The number of high school expulsions and suspensions actually dropped to 153 for the year ending last June from 175 during 2002-03, said Candace Ransing, deputy director of Department of Defense Dependents Schools-Europe.

There were slight drops in attendance at the beginning of the deployment, then when the division was extended for 90 days, said Dom Calabria, Baumholder principal.

“But we solved that right away by making a few phone calls” to parents, he said.

District accreditation teams went to schools where troops were deployed “expecting the worst … kids crying in the hallways” and frantic teachers, Calabria said. Instead, Baumholder and nearby Neubrücke Elementary received exceptional ratings.

Teachers, parents and students offered myriad explanations why the system worked, from the resilience of military children to extraordinary efforts by teachers and school administrators, to DODDS deployment programs instituted since the first Gulf War.

“With everything else in their lives turned upside down,” school routines imparted a sense of normalcy that helped students cope, said Frank O’Gara, DODDS spokesman.

“In the first Gulf War, we were learning,” O’Gara said. Then came deployments for the two Europe-based divisions to Bosnia and Kosovo, with DODDS developing deployment and crisis plans. The 2002 deployment to Bosnia created a core of teachers “who’d already been through it,” Calabria said.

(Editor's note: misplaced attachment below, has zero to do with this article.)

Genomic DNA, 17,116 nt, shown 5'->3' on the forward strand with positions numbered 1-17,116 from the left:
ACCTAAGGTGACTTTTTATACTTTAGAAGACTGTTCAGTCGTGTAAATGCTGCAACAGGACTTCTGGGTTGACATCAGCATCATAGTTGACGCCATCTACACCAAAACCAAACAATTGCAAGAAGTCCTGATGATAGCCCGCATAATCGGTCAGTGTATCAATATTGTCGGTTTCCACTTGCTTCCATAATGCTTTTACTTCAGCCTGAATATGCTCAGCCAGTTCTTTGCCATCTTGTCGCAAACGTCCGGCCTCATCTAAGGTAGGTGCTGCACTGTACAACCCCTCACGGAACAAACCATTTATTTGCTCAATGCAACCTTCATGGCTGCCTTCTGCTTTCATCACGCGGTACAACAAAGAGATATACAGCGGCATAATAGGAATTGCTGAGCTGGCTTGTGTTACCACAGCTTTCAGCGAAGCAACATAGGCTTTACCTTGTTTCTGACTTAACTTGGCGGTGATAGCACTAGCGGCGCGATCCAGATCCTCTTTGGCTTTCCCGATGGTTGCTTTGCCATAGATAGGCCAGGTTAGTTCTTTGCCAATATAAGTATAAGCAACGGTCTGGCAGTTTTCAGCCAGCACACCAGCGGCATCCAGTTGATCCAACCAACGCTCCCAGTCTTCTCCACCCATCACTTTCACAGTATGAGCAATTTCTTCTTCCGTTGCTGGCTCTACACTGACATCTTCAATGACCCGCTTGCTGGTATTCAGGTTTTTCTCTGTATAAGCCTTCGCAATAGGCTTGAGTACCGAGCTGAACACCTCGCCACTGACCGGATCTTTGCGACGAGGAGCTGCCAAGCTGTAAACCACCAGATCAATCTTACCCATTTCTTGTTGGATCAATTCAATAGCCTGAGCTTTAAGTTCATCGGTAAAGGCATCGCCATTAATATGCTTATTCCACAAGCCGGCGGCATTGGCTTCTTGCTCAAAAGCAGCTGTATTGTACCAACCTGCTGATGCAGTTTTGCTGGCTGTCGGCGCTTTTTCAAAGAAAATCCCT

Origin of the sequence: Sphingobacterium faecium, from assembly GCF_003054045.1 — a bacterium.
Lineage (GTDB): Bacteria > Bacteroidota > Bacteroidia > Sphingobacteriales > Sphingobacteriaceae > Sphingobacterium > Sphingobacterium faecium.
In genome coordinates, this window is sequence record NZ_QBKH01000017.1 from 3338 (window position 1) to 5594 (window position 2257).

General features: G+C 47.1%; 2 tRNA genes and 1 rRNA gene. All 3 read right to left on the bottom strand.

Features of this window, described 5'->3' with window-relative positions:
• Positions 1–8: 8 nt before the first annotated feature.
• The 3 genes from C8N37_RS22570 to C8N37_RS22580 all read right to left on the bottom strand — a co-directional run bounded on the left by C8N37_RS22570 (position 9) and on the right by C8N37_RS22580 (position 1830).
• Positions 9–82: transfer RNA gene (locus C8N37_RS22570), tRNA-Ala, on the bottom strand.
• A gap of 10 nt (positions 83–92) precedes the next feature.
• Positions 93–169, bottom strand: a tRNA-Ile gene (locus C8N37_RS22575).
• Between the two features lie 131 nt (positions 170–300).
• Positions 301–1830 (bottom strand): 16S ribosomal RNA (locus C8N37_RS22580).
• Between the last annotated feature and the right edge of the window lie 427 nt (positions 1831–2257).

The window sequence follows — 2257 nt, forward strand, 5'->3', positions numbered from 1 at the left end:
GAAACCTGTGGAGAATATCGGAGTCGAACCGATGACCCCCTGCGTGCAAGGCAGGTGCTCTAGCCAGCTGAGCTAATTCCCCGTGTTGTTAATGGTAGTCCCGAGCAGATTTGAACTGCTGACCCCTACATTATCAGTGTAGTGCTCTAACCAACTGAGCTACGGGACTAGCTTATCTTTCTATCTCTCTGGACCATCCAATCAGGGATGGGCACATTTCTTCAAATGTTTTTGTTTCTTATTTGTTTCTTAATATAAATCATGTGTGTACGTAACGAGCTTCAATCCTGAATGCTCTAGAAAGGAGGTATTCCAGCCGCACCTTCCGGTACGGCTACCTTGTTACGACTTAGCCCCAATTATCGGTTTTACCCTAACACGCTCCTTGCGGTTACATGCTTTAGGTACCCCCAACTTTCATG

Different wars

Martha Sommer, a fourth-grade teacher at Neubrücke Elementary, says she saw a big difference between the 1991 Gulf War, when she was a teacher at Ansbach Elementary, and the 2003-04 school year.

Twelve years ago, it “was horrible,” she said. There was no Internet. No easy way for families to stay connected during deployments, Sommer said.

And because it had been so long since a major deployment, many spouses had no idea their soldiers could really go to war, she said.

“They thought they were here to go shopping in Poland,” Sommer said of some family members. In 1991, “I saw mothers break down,” Sommer said.

This time around, “the mothers were so much the backbone” of the community, she said. For example, the 90-day extension of the 1st AD — announced on April 16 — happened during DODDS’ spring break.

To a great extent, mothers had children back on track before school resumed, Sommer said. Teachers talked about the extension, then went on with lessons, she said.

Modern Army families have few illusions, said Pamela Brown: “My kids understand what my husband’s job is.” They know, she said, that whether it’s to the field or war, “he could leave at any time.”

Another major difference between 1991 and 2003 was that during the first Gulf War, the war became a taboo subject, Sommer said. “It was sort of a hush-hush thing.”

This time around, the deployment was woven into nearly every school day, which teachers said diffused the tension.